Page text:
* This table, by the kind permission of Mr. Thomas, was lent to me by Mr. Stephen Austin of Hertford, the printer of the above work, and inserted in my second edition; but as the table is more interesting to scholars generally than useful to the student of Sanskrit grammar, and as the increase of matter in the present volume makes space an object, I have preferred referring to the table as exhibited in Prinsep's ' Indian Antiquities.'

NOTICE TO THE STUDENT.

The publication at the Oxford University Press of'the Story of Nala' (confessedly the best reading-book for beginners), as a companion to the present volume, with full vocabulary and copious grammatical references, has almost superseded the need for the exercises in translation and parsing appended to the previous editions of the Grammar. They have, therefore, been much abridged in the following edition.

When the Sanskrit-English Dictionary, now being printed under the patronage of the Delegates of the Oxford Press, is completed, the student will be supplied with such facilities for translating the literature that a delectus at the end of the Grammar will be rendered unnecessary.

Observe—'The Sanskrit Manual,' by the author of the present work, contains a complete series of progressive exercises intended to be used in connexion with the rules in the following Grammar, and adapted to facilitate its study. This Manual may be obtained from W. H. Allen & Co., London, or any bookseller.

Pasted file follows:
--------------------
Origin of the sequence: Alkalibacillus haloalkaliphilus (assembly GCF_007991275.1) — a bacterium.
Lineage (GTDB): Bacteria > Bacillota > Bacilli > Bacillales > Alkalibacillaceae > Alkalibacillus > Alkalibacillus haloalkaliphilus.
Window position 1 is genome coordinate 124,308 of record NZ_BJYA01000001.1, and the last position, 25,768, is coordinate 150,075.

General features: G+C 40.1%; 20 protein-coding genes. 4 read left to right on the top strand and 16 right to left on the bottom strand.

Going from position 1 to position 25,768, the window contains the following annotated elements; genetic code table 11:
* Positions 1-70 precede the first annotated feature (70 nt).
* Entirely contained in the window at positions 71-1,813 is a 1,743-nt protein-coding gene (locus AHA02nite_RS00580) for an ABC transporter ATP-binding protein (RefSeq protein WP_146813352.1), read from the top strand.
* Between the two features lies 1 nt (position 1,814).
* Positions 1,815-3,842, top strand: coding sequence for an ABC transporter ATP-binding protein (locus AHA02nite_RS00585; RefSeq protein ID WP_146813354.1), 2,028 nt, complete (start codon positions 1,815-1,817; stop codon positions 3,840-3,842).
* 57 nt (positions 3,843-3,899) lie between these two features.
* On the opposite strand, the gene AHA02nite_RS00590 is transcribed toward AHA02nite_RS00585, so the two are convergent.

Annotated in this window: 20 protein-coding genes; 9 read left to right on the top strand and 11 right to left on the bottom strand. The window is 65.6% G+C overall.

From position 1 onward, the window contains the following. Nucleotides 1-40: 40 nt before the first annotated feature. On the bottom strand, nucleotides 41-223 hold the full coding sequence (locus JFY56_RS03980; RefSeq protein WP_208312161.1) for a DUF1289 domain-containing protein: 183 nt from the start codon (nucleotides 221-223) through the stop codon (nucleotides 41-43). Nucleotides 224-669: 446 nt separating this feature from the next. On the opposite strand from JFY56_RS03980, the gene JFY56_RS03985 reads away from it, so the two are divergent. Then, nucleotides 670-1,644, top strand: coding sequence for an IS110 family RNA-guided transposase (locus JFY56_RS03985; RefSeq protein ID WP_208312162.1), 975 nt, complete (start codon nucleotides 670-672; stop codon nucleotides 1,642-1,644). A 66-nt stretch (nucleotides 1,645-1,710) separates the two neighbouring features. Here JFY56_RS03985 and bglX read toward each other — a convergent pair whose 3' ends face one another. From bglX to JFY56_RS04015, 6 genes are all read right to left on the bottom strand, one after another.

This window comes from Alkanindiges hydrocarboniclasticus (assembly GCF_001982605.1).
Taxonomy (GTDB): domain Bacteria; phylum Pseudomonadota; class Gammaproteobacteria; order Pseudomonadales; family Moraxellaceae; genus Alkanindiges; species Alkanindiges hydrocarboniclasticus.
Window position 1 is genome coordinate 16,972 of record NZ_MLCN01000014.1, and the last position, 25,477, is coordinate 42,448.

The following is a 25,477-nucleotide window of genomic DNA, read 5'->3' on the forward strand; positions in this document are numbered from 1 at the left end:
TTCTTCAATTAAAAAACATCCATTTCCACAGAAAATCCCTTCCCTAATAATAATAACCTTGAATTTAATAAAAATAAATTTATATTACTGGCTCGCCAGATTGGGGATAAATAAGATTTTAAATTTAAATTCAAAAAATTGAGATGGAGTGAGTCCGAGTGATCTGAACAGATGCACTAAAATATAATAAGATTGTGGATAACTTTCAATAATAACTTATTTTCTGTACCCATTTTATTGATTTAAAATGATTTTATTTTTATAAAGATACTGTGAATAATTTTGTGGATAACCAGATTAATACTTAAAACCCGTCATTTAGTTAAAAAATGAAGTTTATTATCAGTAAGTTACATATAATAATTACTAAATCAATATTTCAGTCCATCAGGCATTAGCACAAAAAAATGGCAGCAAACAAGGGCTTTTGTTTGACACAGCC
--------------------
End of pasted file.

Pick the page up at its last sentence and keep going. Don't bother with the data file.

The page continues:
SANSKRIT GRAMMAR.

CHAPTER I.

LETTERS.

1. THE Devanagari character, in which the Sanskrit language is c /j_^„ written, is adapted to the expression of almost every known gradation, ^- tll...> of sound; and every letter has a fixed and invariable pronunciation. ^ ^>««^ (**> *

There are fourteen vowels (or without Iri* thirteen) and thirty- 4iflJ1M three simple consonants. To these may be added the nasal symbol, called Anusvdra, and the symbol for a final aspirate, called Visarga (see rule 6). They are here exhibited in the dictionary order f. All the vowels, excepting a, have two forms; the first is the initial, the second the medial or non-initial.

VOWELS.

[table]

• See rule 3. b.

t The character 35 k •* not given, as being peculiar to the Vedas. See 16. a.

X In the previous editions this letter was represented by ch, out of deference to